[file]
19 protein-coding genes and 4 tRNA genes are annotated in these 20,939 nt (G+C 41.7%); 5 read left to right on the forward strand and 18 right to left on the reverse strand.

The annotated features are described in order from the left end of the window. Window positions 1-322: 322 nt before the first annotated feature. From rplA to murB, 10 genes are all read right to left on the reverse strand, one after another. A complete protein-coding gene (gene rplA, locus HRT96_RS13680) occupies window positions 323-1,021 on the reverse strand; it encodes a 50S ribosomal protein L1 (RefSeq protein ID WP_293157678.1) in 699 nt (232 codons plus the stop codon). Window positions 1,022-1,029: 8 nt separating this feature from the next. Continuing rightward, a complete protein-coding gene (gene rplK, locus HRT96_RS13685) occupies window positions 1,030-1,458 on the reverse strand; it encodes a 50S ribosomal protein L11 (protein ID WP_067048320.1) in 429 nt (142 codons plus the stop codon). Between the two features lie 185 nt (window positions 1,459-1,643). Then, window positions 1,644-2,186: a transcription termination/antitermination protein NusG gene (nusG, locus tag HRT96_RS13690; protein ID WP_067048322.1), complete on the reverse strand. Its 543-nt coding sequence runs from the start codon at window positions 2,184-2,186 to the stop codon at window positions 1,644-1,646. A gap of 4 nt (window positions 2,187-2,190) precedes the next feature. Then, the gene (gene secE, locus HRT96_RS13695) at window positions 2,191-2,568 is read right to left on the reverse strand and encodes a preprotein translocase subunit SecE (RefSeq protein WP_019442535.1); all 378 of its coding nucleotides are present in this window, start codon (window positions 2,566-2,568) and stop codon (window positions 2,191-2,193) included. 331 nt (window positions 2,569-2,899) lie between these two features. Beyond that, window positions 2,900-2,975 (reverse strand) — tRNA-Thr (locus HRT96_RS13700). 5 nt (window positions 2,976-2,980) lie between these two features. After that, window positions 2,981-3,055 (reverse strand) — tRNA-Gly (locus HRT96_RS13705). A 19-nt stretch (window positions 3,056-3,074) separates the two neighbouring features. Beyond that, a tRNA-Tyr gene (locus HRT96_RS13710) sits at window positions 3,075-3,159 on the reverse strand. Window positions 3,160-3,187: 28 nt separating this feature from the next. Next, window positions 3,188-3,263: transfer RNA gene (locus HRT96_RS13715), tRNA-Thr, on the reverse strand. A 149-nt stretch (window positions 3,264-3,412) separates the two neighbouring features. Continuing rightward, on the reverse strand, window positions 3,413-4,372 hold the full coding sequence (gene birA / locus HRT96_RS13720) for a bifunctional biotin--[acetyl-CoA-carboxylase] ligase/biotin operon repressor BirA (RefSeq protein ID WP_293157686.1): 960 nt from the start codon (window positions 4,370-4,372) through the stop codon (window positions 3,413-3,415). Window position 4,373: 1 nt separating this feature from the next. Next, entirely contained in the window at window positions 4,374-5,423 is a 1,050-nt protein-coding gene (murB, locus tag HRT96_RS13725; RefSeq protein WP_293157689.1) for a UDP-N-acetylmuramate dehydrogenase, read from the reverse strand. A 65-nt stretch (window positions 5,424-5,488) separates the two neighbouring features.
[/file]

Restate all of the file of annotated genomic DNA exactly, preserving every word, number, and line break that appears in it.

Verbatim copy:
19 protein-coding genes and 4 tRNA genes are annotated in these 20,939 nt (G+C 41.7%); 5 read left to right on the forward strand and 18 right to left on the reverse strand.

The annotated features are described in order from the left end of the window. Window positions 1-322: 322 nt before the first annotated feature. From rplA to murB, 10 genes are all read right to left on the reverse strand, one after another. A complete protein-coding gene (gene rplA, locus HRT96_RS13680) occupies window positions 323-1,021 on the reverse strand; it encodes a 50S ribosomal protein L1 (RefSeq protein ID WP_293157678.1) in 699 nt (232 codons plus the stop codon). Window positions 1,022-1,029: 8 nt separating this feature from the next. Continuing rightward, a complete protein-coding gene (gene rplK, locus HRT96_RS13685) occupies window positions 1,030-1,458 on the reverse strand; it encodes a 50S ribosomal protein L11 (protein ID WP_067048320.1) in 429 nt (142 codons plus the stop codon). Between the two features lie 185 nt (window positions 1,459-1,643). Then, window positions 1,644-2,186: a transcription termination/antitermination protein NusG gene (nusG, locus tag HRT96_RS13690; protein ID WP_067048322.1), complete on the reverse strand. Its 543-nt coding sequence runs from the start codon at window positions 2,184-2,186 to the stop codon at window positions 1,644-1,646. A gap of 4 nt (window positions 2,187-2,190) precedes the next feature. Then, the gene (gene secE, locus HRT96_RS13695) at window positions 2,191-2,568 is read right to left on the reverse strand and encodes a preprotein translocase subunit SecE (RefSeq protein WP_019442535.1); all 378 of its coding nucleotides are present in this window, start codon (window positions 2,566-2,568) and stop codon (window positions 2,191-2,193) included. 331 nt (window positions 2,569-2,899) lie between these two features. Beyond that, window positions 2,900-2,975 (reverse strand) — tRNA-Thr (locus HRT96_RS13700). 5 nt (window positions 2,976-2,980) lie between these two features. After that, window positions 2,981-3,055 (reverse strand) — tRNA-Gly (locus HRT96_RS13705). A 19-nt stretch (window positions 3,056-3,074) separates the two neighbouring features. Beyond that, a tRNA-Tyr gene (locus HRT96_RS13710) sits at window positions 3,075-3,159 on the reverse strand. Window positions 3,160-3,187: 28 nt separating this feature from the next. Next, window positions 3,188-3,263: transfer RNA gene (locus HRT96_RS13715), tRNA-Thr, on the reverse strand. A 149-nt stretch (window positions 3,264-3,412) separates the two neighbouring features. Continuing rightward, on the reverse strand, window positions 3,413-4,372 hold the full coding sequence (gene birA / locus HRT96_RS13720) for a bifunctional biotin--[acetyl-CoA-carboxylase] ligase/biotin operon repressor BirA (RefSeq protein ID WP_293157686.1): 960 nt from the start codon (window positions 4,370-4,372) through the stop codon (window positions 3,413-3,415). Window position 4,373: 1 nt separating this feature from the next. Next, entirely contained in the window at window positions 4,374-5,423 is a 1,050-nt protein-coding gene (murB, locus tag HRT96_RS13725; RefSeq protein WP_293157689.1) for a UDP-N-acetylmuramate dehydrogenase, read from the reverse strand. A 65-nt stretch (window positions 5,424-5,488) separates the two neighbouring features.